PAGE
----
Athletic trainers: Some of sports’ true heroes

A female soccer player lies motionless on the field seconds after a mid-air head collision with another player. A young offensive lineman collapses on the sidelines only hours into the first day of summer football practice. The senior captain of the top-ranked girls basketball team lands awkwardly from a rebound and feels her knee explode.

In the first few seconds after these devastating high school sports injuries, who rushes to evaluate the fallen players? It’s probably not the team doctors, unless the injuries occur in football. Hopefully athletic trainers are present.

Soccer player stretching with athletic trainerMarch is National Athletic Training Month. It is a month to recognize and thank some of the most important men and women in sports. If athletes and their parents aren’t familiar with athletic trainers, they should be. They work long hours, for often little pay, to keep the athletes – our kids – safe.

Athletic trainers are highly trained healthcare professionals. Nearly all states require regulation in some form and national certification through the Board of Certification for Athletic Trainers. They acquire baccalaureate degrees, and approximately 70% hold masters degrees.

They can work in medical rehab facilities, hospitals and job sites. They are best recognized, however, in their roles with sports teams and schools.

Also listen to Episode 9 of The Dr. David Geier Show: The importance of athletic trainers (starts at 12:00)

Make no mistake. Athletic trainers are not “personal” trainers or “strength and conditioning” trainers. While many athletic trainers hold additional strength and conditioning credentials, they are healthcare professionals focused on evaluation, treatment, rehabilitation and prevention of injuries and illnesses.

Some athletic trainers are employed directly by schools, while others work for hospitals or sports medicine programs that contract with schools and teams to provide athletic training services. Unfortunately not every school has them. According to the National Athletic Trainers’ Association, in 2009 only 42% of U.S. high schools had access to athletic trainers.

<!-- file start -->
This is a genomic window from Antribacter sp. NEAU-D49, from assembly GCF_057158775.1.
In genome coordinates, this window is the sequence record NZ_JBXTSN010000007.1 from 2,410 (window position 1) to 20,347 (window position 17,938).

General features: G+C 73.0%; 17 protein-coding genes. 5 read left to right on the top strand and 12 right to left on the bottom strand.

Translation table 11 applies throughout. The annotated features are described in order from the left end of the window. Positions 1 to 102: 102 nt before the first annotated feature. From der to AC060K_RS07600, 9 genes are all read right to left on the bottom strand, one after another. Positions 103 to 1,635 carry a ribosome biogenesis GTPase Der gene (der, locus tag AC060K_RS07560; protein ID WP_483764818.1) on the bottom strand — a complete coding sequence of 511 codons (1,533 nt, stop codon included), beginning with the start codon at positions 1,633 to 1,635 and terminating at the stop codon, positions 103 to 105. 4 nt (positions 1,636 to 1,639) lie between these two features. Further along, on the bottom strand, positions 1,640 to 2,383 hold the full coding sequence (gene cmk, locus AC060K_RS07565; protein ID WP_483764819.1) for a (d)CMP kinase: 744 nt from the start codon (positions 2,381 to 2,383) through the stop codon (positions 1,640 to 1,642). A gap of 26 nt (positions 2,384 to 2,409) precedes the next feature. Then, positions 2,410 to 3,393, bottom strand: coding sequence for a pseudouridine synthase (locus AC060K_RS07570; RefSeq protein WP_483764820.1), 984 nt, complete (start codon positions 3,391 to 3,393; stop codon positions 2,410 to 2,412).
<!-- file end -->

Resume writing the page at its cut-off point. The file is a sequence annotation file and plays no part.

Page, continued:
Due to budgetary and other concerns, many schools that do employ athletic trainers require that they also teach classes. Long hours in the classroom and then nights and weekends with the school’s teams can frequently lead to burnout. This teaching requirement – and the minimal stipends added to their teaching salaries for the huge number of hours working with athletes – often increases the challenges of schools hiring athletic trainers.

Football injuryAthletic trainers unquestionably play critical roles in athletic programs. In addition to serving as first responders to injured athletes, they can develop emergency action plans, monitor field, environment, and weather conditions, develop and coordinate injury prevention programs, prepare athletes for practice and games, communicate with physicians about injuries, treat and rehabilitate injured players, and help determine return to play for injured athletes.

Also read: AED saves life of lacrosse star

A study presented at the 2012 American Academy of Pediatrics National Conference and Exhibition provided evidence that athletic trainers can be crucial in high school sports. Cynthia LaBella, MD, FAAP and colleagues compared injury rates of high school girls’ soccer and basketball at schools with and without athletic trainers.

Knee injury in soccerInjury rates were 1.73 times higher in girls’ soccer and 1.22 times higher in girls’ basketball at schools without athletic trainers. Reinjury rates were 5.7 times and 2.97 times higher in soccer and basketball respectively at schools without athletic trainers.

“Athletic trainers facilitate treatment of injuries and monitor recovery so that athletes are not returned to play prematurely. This likely explains the lower rates of recurrent injuries in schools with athletic trainers,” Dr. LaBella observed.